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Winter Training: Off-Season Running Plan

Winter Running Plan

The winter months present specific obstacles that can make running more difficult. At the same time, it’s important not to lose all the fitness gains you made during the rest of the year. With some planning and adjustment, you can maintain and even build your running performance during the winter.


Why Train Off-Season – Know Your Why

Before diving into a winter training plan, take some time to clearly define your motivations and goals. Understanding your “why” will help you stay focused when training gets tough. What do you hope to accomplish next season? How will winter preparation help you achieve it? Clarifying your purpose will provide the drive to stick to your plan. For starters, here is a quick list of common reasons to train in the winter:

  • Maintain What You’ve Gained
  • Improve Endurance and Aerobic Capacity
  • Increase Mental Toughness
  • Reduce Risk of Injury 
  • Build Strong Foundation for Spring
  • Improve Running Economy


Winter Training Plan Schedule

  Monday Tuesday Wednesday Thursday Friday Saturday Sunday Weekly
Week Easy /lift 20 min Easy  Easy /lift 20 min Tempo/speed/hill 2mile WU & 2m CD Off Long run Cross Training
1 4  / lift 6 5  / lift 20 min tempo 4 60 min XT 60 min 26-30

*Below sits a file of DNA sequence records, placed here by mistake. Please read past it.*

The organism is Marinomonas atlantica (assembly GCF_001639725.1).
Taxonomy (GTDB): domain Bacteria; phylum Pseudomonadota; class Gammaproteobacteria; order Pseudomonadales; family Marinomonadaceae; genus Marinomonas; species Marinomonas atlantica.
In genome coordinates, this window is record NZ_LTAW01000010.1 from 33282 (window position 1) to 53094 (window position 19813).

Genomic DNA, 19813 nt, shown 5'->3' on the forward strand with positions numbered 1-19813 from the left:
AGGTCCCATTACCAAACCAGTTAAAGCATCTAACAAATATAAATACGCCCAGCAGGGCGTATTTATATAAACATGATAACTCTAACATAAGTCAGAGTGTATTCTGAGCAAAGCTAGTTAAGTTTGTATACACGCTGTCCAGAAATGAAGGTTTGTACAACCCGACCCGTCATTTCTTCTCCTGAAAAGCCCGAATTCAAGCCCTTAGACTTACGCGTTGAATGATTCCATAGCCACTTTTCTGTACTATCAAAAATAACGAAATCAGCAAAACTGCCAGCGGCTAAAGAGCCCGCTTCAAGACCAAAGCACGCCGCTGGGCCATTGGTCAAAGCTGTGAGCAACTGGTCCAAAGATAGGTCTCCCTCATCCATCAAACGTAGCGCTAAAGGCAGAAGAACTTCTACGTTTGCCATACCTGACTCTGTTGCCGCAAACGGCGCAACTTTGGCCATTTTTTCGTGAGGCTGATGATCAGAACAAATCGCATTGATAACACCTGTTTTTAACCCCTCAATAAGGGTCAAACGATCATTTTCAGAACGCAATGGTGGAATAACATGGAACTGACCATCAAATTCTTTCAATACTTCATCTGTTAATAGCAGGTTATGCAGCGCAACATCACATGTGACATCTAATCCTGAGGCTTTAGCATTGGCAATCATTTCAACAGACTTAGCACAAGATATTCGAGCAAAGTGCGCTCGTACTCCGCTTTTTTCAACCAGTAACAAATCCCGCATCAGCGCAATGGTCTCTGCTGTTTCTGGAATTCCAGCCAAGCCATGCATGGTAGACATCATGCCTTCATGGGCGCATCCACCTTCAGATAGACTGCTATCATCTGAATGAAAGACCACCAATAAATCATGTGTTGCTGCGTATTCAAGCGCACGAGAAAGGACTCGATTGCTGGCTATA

2 4  / lift 6 5  / lift 8 x 60 sec hill w/ 2 recovery jog 4 75 min XT 60 min 30-35
3 4  / lift 7 5  / lift 20 min tempo 4 60 min XT 60 min 30-35
4 4  / lift 7 5  / lift 8 mile fartlek (1m hard/1m easy) 5 75 min XT 60 min 35-40
5 5  / lift 7 5  / lift Progression run 6m + (2WU) 5 90 min XT 60 min 40
6 5  / lift 7 5  / lift 8 mile out & back (1/2 half faster) 5 60 min XT 60 min 35-40
7 5  / lift 7 5  / lift 30 min tempo 6 75 min  XT 60 min 40
8 5  / lift 7 5  / lift 6 x 250 hills  6 90 min XT 60 min 40
9 5  / lift 8 5  / lift (indoors sprints)  10x30meters 3 min rest between 6 90 min XT 60 min 40
10 5  / lift 5 5  / lift 30 min tempo 6 60 min XT 60 min 35-40
11 5  / lift 7 6  / lift 4x 1000 hill 6 75 min XT 60 min 40
12 5  / lift 8 6  / lift 5×800 7 90 min XT 60 min 40-45
13 5  / lift 5  (fartlek (6,100m) in middle 3 ) 5  / lift 30 min tempo 7 60 min XT 60 min 40-45
14 5  / lift 7 8  / lift 2 mile for time 7 75 min XT 60 min 45
15 5  / lift 7 8  / lift 8-12 x 200 strides w/ 200 jog 7 90 min XT 60 min 45
16 Easy relaxed   


Tips on Training Off-Season


Adopt the Proper Training Mindset

Rather than just “building a base” of mileage, adopt a mindset of foundational training this winter. This means incorporating:

  • Aerobic development through mileage and workouts
  • Strength and mobility routines
  • Drills and striders for better running efficiency
  • Adequate recovery through proper sleep, nutrition, and rest days

With this complete approach, you lay the groundwork to handle more volume and intensity as the track season progresses.


Incorporate Strength and Mobility (SAM) Routines

Do dynamic movements and leg swings before each run. Follow every run with SAM – core exercises, hip strength, and mobility work. This builds the strength to handle more running volume and intensity.